BGE Says Hot Weather May Result in Higher Bills
This, in from the “Stating the Obvious” department: Baltimore Gas and Electric Company (BGE) has sent a media release stating that the extremely high temperatures from June and July may result in higher-than-expected bills in August.
“Although electric commodity prices are down nearly 25 percent since 2009, increased energy usage during extreme weather can significantly affect customers’ energy bills,” said Jeannette M. Mills, vice president and chief customer officer for BGE. “Even though some customers may have experienced a multi-day outage from the derecho, and while customers do not pay for energy they do not use (such as during an extended outage), those customers may still see a higher-than-normal bill as a result of the significant number of days in July with extreme temperatures.”
According to Weather Services International, there were 19 days in July when the temperature was at or above 90 degrees and three days when the temperature was at or above 100 degrees. The month of June also brought several consecutive days of high temperatures. In June 2012, there were 20 days when the temperature was at or above 80 degrees, 12 days when the temperature was at or above 90 degrees and one day when the temperature was at or above 100 degrees.
“It’s important to remember that even customers who leave their thermostats at a set temperature will experience an increase in use when the temperature is extremely hot because cooling systems must work harder to maintain the set temperature,” said Mills. “Additionally, old or inefficient cooling systems typically use more energy than newer, more efficient systems. To help alleviate the impact of extreme temperatures and to help customers better manage their energy bills, BGE offers a host of programs, billing options and other important information that customers should consider.”
Through its BGE Smart Energy Savers Program®, BGE offers many incentives, including rebates of up to $1,150 for participation in its residential heating and cooling programs. Customers can also enroll in BGE’s PeakRewards℠ program, designed to help reduce peak electric demand, which helps reduce energy prices and ensure the reliability of the electric system.
BGE PeakRewards customers receive annual bill credits of up to $200 in the first year of enrollment and up to $100 every year thereafter. In 2011, customers participating in the programs received nearly $30 million in bill credits and bonuses and bill credits will exceed $20 million this year alone. In 2011, the program helped reduce peak demand by more than 600 megawatts (MW) – equivalent to a medium-sized power plant – and as a result, last summer helped BGE avoid potential brownouts and blackouts, which could have affected all of its 1.2 million electric customers across central Maryland.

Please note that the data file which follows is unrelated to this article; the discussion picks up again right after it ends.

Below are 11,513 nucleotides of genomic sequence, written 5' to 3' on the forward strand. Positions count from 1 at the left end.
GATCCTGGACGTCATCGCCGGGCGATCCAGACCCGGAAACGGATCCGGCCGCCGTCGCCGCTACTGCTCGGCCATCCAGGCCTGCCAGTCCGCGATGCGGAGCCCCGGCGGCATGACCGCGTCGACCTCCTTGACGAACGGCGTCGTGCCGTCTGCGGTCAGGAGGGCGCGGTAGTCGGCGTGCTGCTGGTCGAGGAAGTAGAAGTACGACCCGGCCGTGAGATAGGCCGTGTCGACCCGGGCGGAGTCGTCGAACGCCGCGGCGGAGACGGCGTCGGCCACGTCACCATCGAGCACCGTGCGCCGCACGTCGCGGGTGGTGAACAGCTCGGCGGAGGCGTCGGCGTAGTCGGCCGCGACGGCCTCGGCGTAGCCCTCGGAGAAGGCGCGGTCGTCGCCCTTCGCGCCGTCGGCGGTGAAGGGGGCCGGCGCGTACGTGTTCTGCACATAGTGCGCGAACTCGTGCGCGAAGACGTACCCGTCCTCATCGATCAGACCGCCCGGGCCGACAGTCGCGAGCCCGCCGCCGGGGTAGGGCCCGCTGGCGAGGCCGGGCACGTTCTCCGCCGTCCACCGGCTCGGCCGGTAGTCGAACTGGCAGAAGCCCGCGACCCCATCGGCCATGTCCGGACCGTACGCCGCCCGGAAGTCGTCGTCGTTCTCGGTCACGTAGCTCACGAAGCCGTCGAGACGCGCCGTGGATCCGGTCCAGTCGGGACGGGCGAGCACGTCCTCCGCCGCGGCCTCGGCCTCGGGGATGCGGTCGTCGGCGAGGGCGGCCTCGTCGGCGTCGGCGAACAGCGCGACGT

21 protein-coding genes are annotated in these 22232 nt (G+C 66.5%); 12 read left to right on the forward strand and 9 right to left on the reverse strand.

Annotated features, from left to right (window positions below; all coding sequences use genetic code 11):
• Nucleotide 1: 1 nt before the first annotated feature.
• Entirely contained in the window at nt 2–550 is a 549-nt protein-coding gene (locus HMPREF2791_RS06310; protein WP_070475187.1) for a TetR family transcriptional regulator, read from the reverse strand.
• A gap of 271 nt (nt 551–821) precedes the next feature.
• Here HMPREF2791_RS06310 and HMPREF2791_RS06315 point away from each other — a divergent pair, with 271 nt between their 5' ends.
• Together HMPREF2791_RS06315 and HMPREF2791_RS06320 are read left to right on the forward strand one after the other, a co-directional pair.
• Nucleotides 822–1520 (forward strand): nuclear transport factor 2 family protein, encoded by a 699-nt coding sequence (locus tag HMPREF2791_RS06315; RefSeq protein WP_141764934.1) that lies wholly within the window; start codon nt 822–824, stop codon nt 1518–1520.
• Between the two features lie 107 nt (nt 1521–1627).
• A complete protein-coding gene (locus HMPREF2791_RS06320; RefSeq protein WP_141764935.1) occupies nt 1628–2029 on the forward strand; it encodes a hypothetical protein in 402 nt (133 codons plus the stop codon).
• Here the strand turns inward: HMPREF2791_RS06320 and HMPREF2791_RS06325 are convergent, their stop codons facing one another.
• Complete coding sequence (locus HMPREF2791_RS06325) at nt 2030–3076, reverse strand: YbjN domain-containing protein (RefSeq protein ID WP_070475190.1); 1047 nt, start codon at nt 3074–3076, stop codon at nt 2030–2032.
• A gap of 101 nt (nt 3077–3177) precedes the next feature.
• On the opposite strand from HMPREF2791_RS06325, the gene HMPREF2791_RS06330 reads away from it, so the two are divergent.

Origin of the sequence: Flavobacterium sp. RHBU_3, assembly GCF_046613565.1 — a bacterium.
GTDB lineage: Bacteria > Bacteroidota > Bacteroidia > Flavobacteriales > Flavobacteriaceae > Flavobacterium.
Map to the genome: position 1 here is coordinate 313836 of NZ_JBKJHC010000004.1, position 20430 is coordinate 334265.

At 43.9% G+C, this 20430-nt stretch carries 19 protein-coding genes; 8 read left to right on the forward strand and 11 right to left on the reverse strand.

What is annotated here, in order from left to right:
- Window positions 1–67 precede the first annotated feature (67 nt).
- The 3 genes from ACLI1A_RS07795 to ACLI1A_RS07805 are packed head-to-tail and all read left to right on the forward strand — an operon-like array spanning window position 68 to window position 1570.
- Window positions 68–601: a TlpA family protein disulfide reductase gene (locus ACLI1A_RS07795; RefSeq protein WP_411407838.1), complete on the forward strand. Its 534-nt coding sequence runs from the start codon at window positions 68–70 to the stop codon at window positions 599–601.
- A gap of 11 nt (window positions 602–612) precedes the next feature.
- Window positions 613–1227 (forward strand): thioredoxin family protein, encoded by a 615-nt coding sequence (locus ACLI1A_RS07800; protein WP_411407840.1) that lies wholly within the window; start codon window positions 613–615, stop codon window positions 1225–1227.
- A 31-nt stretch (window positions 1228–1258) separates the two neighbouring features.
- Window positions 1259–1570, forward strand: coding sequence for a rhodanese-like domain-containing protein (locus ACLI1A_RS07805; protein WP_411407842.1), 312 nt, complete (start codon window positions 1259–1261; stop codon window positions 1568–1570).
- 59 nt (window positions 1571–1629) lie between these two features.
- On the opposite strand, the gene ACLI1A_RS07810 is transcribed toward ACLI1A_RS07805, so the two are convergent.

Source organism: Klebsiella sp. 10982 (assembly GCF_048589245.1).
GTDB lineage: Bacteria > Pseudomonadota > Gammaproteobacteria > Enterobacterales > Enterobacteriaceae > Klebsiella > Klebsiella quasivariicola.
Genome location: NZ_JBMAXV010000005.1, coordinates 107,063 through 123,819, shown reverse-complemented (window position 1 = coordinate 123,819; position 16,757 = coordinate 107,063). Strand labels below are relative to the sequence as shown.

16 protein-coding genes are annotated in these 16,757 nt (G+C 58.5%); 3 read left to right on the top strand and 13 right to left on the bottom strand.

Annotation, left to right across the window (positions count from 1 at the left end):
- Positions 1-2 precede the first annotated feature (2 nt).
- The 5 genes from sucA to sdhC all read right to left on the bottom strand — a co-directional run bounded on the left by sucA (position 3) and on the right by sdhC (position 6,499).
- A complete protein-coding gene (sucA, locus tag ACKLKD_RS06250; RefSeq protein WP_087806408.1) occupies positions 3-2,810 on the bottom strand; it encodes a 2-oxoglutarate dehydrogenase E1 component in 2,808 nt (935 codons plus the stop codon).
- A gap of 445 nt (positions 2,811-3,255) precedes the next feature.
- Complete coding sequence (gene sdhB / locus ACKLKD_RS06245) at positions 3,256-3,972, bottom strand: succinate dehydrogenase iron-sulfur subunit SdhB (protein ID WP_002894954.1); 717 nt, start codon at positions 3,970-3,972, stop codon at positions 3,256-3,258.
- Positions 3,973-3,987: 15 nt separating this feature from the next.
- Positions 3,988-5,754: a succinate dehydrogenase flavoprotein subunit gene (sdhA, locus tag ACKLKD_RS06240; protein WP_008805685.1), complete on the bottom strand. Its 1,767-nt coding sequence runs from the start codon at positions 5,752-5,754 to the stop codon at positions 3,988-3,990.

BGE also provides information on the Summer Ready section of its website, bge.com. Customers may access BGE’s online energy calculator to learn more about how their homes use energy, as well as low-cost and no-cost measures they can take to improve the efficiency of their homes. Some examples include:
- Setting air conditioner thermostats at 78 degrees or higher. Every degree above72 degrees saves 5 to 7 percent on cooling costs.
- Delaying the use of heat-generating appliances such as stoves, ovens, dishwashers and clothes dryers until after 9 p.m. when the temperature begins to drop.
- Taking shorter hot showers. Heating water is the second biggest energy drain in the home.
- Having a professional inspection of central air conditioning systems to ensure optimal efficiency.
- Sealing gaps around windows, doors and wall outlets.
- Checking/adding insulation in attics to reach an R-30, the depth of 12 inches.
- Scheduling a BGE Quick Home Energy Check-up to discover opportunities for making a home more energy efficient.
- Taking advantage of BGE price mark-downs on compact fluorescent light bulbs which use approximately 75 percent less energy than standard incandescent bulbs and burn cooler.
- Using only lights that are necessary.
- Consider unplugging computers, cable boxes and other electronics which stay on even when not in use.
BGE customers can also manage energy bills by enrolling in the Budget Billing program, which helps even out payments over a 12-month period. Also, qualifying customers can apply for energy assistance by visiting bge.com.